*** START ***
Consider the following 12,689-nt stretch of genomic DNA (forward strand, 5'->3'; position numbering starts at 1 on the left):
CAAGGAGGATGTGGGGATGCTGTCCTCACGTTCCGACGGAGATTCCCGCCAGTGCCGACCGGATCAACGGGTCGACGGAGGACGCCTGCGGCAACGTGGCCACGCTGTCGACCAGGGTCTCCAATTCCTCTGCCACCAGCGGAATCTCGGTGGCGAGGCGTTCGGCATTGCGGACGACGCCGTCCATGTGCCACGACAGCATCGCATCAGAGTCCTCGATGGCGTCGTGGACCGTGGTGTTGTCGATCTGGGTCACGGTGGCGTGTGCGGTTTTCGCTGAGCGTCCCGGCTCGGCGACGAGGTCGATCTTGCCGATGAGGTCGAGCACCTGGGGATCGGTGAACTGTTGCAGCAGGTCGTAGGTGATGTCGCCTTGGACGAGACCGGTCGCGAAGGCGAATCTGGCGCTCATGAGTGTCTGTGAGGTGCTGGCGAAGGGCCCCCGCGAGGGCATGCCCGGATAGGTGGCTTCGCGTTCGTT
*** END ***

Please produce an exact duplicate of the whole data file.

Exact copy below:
Consider the following 12,689-nt stretch of genomic DNA (forward strand, 5'->3'; position numbering starts at 1 on the left):
CAAGGAGGATGTGGGGATGCTGTCCTCACGTTCCGACGGAGATTCCCGCCAGTGCCGACCGGATCAACGGGTCGACGGAGGACGCCTGCGGCAACGTGGCCACGCTGTCGACCAGGGTCTCCAATTCCTCTGCCACCAGCGGAATCTCGGTGGCGAGGCGTTCGGCATTGCGGACGACGCCGTCCATGTGCCACGACAGCATCGCATCAGAGTCCTCGATGGCGTCGTGGACCGTGGTGTTGTCGATCTGGGTCACGGTGGCGTGTGCGGTTTTCGCTGAGCGTCCCGGCTCGGCGACGAGGTCGATCTTGCCGATGAGGTCGAGCACCTGGGGATCGGTGAACTGTTGCAGCAGGTCGTAGGTGATGTCGCCTTGGACGAGACCGGTCGCGAAGGCGAATCTGGCGCTCATGAGTGTCTGTGAGGTGCTGGCGAAGGGCCCCCGCGAGGGCATGCCCGGATAGGTGGCTTCGCGTTCGTT